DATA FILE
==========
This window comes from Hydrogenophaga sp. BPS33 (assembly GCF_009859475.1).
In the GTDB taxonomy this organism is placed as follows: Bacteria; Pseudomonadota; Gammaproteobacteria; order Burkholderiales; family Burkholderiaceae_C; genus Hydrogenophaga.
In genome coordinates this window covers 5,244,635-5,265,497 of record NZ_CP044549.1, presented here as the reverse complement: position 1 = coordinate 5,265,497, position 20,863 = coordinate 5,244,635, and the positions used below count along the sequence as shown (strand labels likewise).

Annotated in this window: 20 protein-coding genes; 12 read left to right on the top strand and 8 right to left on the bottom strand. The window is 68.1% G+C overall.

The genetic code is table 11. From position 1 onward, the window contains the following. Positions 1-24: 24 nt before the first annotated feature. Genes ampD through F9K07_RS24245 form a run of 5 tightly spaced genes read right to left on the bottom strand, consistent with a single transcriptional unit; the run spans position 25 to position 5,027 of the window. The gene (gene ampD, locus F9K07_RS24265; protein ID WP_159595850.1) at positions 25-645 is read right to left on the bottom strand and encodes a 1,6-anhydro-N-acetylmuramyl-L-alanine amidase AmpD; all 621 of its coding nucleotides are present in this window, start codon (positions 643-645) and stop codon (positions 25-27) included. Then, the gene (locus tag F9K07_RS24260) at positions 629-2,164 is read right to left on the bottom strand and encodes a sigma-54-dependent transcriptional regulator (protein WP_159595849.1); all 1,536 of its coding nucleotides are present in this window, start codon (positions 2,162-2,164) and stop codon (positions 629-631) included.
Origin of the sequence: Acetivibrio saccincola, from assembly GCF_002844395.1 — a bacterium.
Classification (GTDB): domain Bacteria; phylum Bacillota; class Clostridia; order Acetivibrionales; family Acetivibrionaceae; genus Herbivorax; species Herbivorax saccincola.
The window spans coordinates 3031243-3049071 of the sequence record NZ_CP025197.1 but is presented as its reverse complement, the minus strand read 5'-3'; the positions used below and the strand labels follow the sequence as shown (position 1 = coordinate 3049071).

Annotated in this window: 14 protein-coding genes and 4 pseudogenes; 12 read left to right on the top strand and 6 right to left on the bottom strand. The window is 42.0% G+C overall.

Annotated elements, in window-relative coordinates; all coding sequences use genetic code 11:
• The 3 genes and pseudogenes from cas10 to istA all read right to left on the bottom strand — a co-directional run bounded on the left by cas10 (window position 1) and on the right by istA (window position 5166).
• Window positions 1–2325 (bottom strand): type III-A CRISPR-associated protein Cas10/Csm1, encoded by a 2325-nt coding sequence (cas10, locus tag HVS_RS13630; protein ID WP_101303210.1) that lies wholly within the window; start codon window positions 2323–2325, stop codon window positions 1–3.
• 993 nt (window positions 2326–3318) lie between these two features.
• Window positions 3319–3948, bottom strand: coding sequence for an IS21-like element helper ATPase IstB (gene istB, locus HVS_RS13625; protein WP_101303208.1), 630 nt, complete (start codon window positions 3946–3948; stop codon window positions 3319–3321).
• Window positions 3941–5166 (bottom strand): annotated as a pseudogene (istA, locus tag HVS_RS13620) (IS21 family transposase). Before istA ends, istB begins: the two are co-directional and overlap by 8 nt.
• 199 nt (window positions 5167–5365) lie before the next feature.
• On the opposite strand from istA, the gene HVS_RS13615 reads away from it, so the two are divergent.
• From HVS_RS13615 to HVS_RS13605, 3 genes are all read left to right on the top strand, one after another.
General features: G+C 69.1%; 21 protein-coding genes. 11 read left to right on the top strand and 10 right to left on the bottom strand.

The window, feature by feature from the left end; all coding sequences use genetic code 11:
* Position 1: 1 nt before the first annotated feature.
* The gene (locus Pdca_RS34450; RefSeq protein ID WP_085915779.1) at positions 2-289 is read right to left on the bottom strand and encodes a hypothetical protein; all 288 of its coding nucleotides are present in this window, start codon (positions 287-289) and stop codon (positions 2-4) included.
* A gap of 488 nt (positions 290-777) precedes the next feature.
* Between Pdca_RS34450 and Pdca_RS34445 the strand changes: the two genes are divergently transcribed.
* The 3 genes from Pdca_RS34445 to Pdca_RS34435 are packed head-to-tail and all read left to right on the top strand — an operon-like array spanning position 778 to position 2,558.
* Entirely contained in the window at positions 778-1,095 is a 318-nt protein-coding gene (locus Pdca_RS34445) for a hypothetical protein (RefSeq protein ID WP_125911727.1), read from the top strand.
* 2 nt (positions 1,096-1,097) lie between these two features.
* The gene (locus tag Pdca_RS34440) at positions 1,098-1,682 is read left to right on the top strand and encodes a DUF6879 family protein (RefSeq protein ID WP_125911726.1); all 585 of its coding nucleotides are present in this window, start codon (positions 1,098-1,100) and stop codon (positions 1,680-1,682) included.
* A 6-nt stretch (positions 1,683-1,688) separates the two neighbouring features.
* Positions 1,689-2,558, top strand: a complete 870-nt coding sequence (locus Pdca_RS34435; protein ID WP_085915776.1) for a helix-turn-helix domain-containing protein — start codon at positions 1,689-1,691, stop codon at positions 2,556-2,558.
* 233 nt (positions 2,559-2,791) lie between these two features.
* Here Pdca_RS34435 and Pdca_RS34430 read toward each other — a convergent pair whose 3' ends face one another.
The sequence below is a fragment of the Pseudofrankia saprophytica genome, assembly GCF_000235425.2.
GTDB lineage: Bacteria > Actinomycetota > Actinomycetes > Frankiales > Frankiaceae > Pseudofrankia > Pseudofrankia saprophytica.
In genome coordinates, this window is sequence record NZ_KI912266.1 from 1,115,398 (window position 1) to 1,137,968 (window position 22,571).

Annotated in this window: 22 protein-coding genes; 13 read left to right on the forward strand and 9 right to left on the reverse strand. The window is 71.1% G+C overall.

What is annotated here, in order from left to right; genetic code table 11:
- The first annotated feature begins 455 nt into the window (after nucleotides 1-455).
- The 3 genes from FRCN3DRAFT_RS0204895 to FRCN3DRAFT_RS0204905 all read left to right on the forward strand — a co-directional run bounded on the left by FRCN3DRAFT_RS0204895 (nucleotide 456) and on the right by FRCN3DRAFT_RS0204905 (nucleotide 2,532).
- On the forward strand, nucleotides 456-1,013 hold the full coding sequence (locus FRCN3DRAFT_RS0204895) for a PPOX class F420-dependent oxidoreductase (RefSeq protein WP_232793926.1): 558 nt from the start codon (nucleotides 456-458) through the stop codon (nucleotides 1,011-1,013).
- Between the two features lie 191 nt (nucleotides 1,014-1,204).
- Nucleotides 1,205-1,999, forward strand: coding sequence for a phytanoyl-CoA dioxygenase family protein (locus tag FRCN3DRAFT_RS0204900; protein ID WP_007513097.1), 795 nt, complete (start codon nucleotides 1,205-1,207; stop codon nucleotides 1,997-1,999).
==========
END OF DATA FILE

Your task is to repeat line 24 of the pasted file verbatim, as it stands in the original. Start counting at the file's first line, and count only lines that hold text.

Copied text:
* Between Pdca_RS34450 and Pdca_RS34445 the strand changes: the two genes are divergently transcribed.